Rotenone susceptibility phenotype in olfactory derived patient cells as a model of idiopathic Parkinson's disease

M. Murtaza, J. Shan, N. Matigian, M. Todorovic, A. L. Cook, S. Ravishankar, L. F. Dong, J. Neuzil, P. Silburn, A. Mackay-Sim, G. D. Mellick, S. A. Wood

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Abstract

Parkinson's disease is a complex age-related neurodegenerative disorder. Approximately 90% of Parkinson's disease cases are idiopathic, of unknown origin. The aetiology of Parkinson's disease is not fully understood but increasing evidence implies a failure in fundamental cellular processes including mitochondrial dysfunction and increased oxidative stress. To dissect the cellular events underlying idiopathic Parkinson's disease, we use primary cell lines established from the olfactory mucosa of Parkinson's disease patients. Previous metabolic and transcriptomic analyses identified deficiencies in stress response pathways in patient-derived cell lines. The aim of this study was to investigate whether these deficiencies manifested as increased susceptibility, as measured by cell viability, to a range of extrinsic stressors. We identified that patient-derived cells are more sensitive to mitochondrial complex I inhibition and hydrogen peroxide induced oxidative stress, than controls. Exposure to low levels (50 nM) of rotenone led to increased apoptosis in patient-derived cells. We identified an endogenous deficit in mitochondrial complex I in patient-derived cells, but this did not directly correlate with rotenone-sensitivity. We further characterized the sensitivity to rotenone and identified that it was partly associated with heat shock protein 27 levels. Finally, transcriptomic analysis following rotenone exposure revealed that patient-derived cells express a diminished response to rotenone-induced stress compared with cells from healthy controls. Our cellular model of idiopathic Parkinson's disease displays a clear susceptibility phenotype to mitochondrial stress. The determination of molecular mechanisms underpinning this susceptibility may lead to the identification of biomarkers for either disease onset or progression.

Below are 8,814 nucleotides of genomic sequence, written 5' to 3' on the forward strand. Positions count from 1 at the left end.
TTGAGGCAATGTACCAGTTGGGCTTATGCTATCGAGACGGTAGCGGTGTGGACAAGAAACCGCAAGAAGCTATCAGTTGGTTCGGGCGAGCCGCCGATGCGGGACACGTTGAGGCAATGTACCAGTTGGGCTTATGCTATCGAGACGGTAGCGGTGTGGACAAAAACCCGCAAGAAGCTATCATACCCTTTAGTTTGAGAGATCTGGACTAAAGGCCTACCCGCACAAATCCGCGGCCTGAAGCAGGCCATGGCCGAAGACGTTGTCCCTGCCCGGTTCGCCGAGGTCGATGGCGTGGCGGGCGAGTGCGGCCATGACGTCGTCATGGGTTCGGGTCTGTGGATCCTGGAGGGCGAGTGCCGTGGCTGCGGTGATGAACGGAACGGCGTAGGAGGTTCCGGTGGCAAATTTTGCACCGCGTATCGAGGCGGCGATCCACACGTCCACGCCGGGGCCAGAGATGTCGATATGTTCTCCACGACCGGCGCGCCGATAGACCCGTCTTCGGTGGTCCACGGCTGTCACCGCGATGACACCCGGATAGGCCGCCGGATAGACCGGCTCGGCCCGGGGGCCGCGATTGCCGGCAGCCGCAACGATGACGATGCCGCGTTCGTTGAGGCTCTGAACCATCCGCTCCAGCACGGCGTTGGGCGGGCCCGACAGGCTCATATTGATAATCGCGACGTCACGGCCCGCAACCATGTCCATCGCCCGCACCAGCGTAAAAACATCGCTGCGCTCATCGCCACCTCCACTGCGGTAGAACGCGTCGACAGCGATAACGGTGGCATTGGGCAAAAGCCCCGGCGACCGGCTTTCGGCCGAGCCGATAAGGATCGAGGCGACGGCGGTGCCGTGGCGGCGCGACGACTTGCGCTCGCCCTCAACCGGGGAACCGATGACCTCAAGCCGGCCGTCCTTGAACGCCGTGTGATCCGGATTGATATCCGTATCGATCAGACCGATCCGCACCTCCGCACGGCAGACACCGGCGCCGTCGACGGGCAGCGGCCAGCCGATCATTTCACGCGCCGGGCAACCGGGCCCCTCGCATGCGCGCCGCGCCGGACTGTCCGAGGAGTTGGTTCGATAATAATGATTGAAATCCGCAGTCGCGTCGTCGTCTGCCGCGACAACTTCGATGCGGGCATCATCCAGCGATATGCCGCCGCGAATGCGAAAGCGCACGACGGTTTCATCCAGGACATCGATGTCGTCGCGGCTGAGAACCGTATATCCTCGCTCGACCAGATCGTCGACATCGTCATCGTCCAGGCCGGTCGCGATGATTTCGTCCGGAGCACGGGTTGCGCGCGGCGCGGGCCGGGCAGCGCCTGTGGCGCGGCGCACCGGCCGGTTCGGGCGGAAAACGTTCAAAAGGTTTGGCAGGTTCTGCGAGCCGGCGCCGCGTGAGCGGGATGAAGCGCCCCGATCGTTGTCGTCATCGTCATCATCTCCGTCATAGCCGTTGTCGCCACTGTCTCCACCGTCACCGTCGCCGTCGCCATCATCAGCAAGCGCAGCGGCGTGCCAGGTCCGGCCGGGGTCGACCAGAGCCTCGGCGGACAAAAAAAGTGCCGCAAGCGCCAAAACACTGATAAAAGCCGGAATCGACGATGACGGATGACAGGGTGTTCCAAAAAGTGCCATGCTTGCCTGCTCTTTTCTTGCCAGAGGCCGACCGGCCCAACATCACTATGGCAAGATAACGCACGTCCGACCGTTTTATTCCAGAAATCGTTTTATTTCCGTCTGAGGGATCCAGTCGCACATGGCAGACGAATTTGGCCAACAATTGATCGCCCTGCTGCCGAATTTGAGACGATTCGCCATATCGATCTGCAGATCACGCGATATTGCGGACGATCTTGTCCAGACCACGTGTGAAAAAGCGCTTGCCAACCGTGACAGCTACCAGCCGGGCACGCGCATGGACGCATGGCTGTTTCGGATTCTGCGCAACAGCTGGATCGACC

Original languageEnglish
Article numbere0154544
Pages (from-to)1-19
Number of pages19
JournalPLoS One
Volume11
Issue number4
DOIs
Publication statusPublished - Apr 2016
Externally publishedYes

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